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Feed Facility of the Year
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Food safety culture key at Trouw's Highland plant

The Trouw Nutrition plant in Highland, Ill., is the 2018 Premix Category winner of the American Feed Industry Assn./Feedstuffs Feed Facility of the Year award. The plant is 100% focused on and dedicated to companion animals.

AFIA / FEEDSTUFFS FEED FACILITY OF THE YEAR: PREMIX CATEGORY WINNER

The Trouw Nutrition plant in Highland, Ill., is the 2018 Premix Category winner of the American Feed Industry Assn./Feedstuffs Feed Facility of the Year award.

As a supplier to the companion animal sector, Trouw's Highland plant operates under a food safety culture. “We have to be that way. One mistake, and we can sink a whole brand,” plant manager Monty Barker stated.

The Highland plant has been manufacturing vitamin, mineral and base premixes for more than 35 years. This plant has been focused on and dedicated to companion animals since 2005.

The facility has a wide range of blending and packaging capabilities, with unique processes that allow for the handling of fine free-flowing ingredients as well as those with sticky flow characteristics. In order to maintain the quality of the mixes, the plant's manufacturing area is climate controlled. Calibration and verification processes are also performed on all weighing devices.

“The pet food industry is a very confidential and competitive business that requires more layers of validation and testing to ensure we are producing a quality product,” Barker stated. “We have to make it baby food safe.”

The workforce at the plant includes 29 full-time employees. They manufacture a wide range of blends that are custom formulated by in-house nutritionists.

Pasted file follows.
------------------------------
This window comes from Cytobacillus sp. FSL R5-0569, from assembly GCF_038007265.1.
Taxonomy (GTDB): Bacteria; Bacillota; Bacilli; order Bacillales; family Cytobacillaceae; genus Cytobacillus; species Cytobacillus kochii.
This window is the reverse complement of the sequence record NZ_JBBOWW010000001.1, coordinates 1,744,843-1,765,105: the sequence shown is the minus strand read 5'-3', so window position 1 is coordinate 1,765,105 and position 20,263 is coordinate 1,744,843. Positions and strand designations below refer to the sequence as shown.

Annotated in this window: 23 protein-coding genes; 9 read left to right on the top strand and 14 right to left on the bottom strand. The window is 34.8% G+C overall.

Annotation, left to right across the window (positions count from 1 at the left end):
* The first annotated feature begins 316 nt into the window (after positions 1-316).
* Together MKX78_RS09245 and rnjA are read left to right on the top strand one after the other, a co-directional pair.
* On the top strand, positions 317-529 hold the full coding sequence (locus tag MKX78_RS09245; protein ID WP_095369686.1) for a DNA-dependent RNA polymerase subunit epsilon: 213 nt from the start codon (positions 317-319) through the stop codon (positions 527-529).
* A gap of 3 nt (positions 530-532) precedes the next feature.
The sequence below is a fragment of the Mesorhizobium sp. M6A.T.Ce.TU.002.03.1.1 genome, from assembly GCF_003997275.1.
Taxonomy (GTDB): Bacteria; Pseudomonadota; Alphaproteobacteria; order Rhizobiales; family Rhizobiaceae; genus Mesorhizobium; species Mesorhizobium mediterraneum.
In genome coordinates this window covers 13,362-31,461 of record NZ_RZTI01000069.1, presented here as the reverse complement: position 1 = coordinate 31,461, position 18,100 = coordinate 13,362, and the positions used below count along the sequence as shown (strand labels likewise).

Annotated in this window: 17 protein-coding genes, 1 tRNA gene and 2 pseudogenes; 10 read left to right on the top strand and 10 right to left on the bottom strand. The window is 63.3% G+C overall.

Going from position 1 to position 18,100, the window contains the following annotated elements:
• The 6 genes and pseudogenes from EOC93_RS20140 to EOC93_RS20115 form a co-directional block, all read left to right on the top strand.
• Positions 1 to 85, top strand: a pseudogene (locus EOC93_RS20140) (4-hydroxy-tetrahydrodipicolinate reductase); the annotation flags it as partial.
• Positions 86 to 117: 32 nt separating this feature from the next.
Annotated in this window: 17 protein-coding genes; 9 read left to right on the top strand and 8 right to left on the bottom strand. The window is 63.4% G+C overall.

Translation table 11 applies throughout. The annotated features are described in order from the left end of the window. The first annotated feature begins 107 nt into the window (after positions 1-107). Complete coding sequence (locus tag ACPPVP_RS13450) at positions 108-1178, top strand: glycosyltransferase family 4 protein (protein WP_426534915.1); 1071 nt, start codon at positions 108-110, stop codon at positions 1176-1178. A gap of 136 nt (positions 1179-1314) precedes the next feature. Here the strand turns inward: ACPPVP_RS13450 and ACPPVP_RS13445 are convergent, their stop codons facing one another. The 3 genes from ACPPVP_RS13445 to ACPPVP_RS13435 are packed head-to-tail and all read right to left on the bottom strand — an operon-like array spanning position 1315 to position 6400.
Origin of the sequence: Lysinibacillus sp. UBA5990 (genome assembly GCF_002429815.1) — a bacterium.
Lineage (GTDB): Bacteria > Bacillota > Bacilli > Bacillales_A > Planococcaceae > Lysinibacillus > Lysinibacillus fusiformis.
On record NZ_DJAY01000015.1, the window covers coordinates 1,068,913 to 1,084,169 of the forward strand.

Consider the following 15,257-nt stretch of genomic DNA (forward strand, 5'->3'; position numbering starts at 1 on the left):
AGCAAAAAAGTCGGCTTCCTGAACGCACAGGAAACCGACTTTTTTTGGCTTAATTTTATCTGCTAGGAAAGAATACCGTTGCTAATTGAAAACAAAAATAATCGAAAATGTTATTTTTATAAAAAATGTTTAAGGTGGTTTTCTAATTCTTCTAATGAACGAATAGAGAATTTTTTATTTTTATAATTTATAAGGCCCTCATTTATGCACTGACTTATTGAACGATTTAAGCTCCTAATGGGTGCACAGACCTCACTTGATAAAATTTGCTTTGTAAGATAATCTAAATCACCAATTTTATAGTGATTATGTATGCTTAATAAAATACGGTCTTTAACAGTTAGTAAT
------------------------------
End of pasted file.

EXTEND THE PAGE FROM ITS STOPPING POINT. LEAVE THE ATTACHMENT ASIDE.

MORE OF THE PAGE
To drive home Trouw's “food safety culture,” every employee participates in regular safety training. Production employees must complete the company's universal training program, which is designed for cross-training employees in all phases of the production process. These trainings are then logged in a training matrix. Monthly safety committee meetings are also held to review and instill this culture.

With access to more than 500 ingredients, Trouw provides custom formulation to companion animal customers. The facility handles mixes that range from fine-powdered ingredients to a dry whole fruit and vegetable-type products containing peas, carrots, apples, sweet potatoes, pumpkin and more. The company's complete focus is on helping customers solve specific problems in health, nutrition and manufacturing.

All ingredient quality reviews at the plant begin with the collection of documents. From there, five risk assessments are completed for each raw material, including: food safety, sustainability, physical characteristics, nutritional parameters and health, safety and environmental impact.

Barker explained that ingredient specifications are created based on identified nutritional requirements and identified risks. A product quality agreement (PQA) is created and sent to each supplier and/or manufacturer. The PQA contains the specifications both the customer and Trouw expect the ingredient to meet. Undesired substances, such as heavy metals, pesticides and other parameters, are also addressed in the PQA.